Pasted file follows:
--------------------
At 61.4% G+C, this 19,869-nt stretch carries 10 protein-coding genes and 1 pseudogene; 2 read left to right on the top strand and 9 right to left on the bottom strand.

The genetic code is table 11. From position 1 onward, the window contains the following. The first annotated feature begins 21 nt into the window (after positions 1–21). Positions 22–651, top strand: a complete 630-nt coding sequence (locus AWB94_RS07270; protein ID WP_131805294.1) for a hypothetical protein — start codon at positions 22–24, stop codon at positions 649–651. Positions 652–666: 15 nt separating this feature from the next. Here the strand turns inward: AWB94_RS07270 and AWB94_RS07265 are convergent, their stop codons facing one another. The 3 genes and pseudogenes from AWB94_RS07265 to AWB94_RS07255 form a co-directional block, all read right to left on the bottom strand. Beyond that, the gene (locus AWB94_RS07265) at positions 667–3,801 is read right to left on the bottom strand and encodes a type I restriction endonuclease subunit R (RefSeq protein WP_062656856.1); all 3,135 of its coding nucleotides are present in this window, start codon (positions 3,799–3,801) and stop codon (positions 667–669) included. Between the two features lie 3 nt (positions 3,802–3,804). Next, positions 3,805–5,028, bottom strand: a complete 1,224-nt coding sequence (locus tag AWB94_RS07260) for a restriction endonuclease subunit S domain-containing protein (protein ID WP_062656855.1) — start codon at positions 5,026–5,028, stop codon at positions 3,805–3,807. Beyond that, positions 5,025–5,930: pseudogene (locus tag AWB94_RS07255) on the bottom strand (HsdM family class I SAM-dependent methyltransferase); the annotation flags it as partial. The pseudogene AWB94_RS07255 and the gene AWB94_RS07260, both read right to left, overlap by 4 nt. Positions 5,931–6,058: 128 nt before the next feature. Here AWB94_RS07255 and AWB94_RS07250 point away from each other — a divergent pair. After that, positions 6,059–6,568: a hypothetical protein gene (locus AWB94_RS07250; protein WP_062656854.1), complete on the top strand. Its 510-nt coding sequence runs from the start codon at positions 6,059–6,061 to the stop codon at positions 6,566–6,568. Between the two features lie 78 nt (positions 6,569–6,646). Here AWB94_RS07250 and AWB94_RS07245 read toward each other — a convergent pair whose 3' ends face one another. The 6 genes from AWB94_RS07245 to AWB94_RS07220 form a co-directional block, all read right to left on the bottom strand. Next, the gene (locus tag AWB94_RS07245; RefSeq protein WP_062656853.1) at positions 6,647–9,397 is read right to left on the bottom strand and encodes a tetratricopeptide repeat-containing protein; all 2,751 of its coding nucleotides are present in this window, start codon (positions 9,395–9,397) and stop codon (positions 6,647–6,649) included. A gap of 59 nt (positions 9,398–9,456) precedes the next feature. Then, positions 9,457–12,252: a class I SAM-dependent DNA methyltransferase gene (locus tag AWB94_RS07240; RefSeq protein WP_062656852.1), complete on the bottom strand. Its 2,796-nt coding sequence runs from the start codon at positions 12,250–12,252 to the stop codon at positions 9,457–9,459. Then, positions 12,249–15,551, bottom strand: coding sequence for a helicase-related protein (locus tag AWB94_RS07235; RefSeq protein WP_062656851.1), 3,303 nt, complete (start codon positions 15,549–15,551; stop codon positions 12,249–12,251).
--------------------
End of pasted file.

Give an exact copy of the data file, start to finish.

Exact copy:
At 61.4% G+C, this 19,869-nt stretch carries 10 protein-coding genes and 1 pseudogene; 2 read left to right on the top strand and 9 right to left on the bottom strand.

The genetic code is table 11. From position 1 onward, the window contains the following. The first annotated feature begins 21 nt into the window (after positions 1–21). Positions 22–651, top strand: a complete 630-nt coding sequence (locus AWB94_RS07270; protein ID WP_131805294.1) for a hypothetical protein — start codon at positions 22–24, stop codon at positions 649–651. Positions 652–666: 15 nt separating this feature from the next. Here the strand turns inward: AWB94_RS07270 and AWB94_RS07265 are convergent, their stop codons facing one another. The 3 genes and pseudogenes from AWB94_RS07265 to AWB94_RS07255 form a co-directional block, all read right to left on the bottom strand. Beyond that, the gene (locus AWB94_RS07265) at positions 667–3,801 is read right to left on the bottom strand and encodes a type I restriction endonuclease subunit R (RefSeq protein WP_062656856.1); all 3,135 of its coding nucleotides are present in this window, start codon (positions 3,799–3,801) and stop codon (positions 667–669) included. Between the two features lie 3 nt (positions 3,802–3,804). Next, positions 3,805–5,028, bottom strand: a complete 1,224-nt coding sequence (locus tag AWB94_RS07260) for a restriction endonuclease subunit S domain-containing protein (protein ID WP_062656855.1) — start codon at positions 5,026–5,028, stop codon at positions 3,805–3,807. Beyond that, positions 5,025–5,930: pseudogene (locus tag AWB94_RS07255) on the bottom strand (HsdM family class I SAM-dependent methyltransferase); the annotation flags it as partial. The pseudogene AWB94_RS07255 and the gene AWB94_RS07260, both read right to left, overlap by 4 nt. Positions 5,931–6,058: 128 nt before the next feature. Here AWB94_RS07255 and AWB94_RS07250 point away from each other — a divergent pair. After that, positions 6,059–6,568: a hypothetical protein gene (locus AWB94_RS07250; protein WP_062656854.1), complete on the top strand. Its 510-nt coding sequence runs from the start codon at positions 6,059–6,061 to the stop codon at positions 6,566–6,568. Between the two features lie 78 nt (positions 6,569–6,646). Here AWB94_RS07250 and AWB94_RS07245 read toward each other — a convergent pair whose 3' ends face one another. The 6 genes from AWB94_RS07245 to AWB94_RS07220 form a co-directional block, all read right to left on the bottom strand. Next, the gene (locus tag AWB94_RS07245; RefSeq protein WP_062656853.1) at positions 6,647–9,397 is read right to left on the bottom strand and encodes a tetratricopeptide repeat-containing protein; all 2,751 of its coding nucleotides are present in this window, start codon (positions 9,395–9,397) and stop codon (positions 6,647–6,649) included. A gap of 59 nt (positions 9,398–9,456) precedes the next feature. Then, positions 9,457–12,252: a class I SAM-dependent DNA methyltransferase gene (locus tag AWB94_RS07240; RefSeq protein WP_062656852.1), complete on the bottom strand. Its 2,796-nt coding sequence runs from the start codon at positions 12,250–12,252 to the stop codon at positions 9,457–9,459. Then, positions 12,249–15,551, bottom strand: coding sequence for a helicase-related protein (locus tag AWB94_RS07235; RefSeq protein WP_062656851.1), 3,303 nt, complete (start codon positions 15,549–15,551; stop codon positions 12,249–12,251).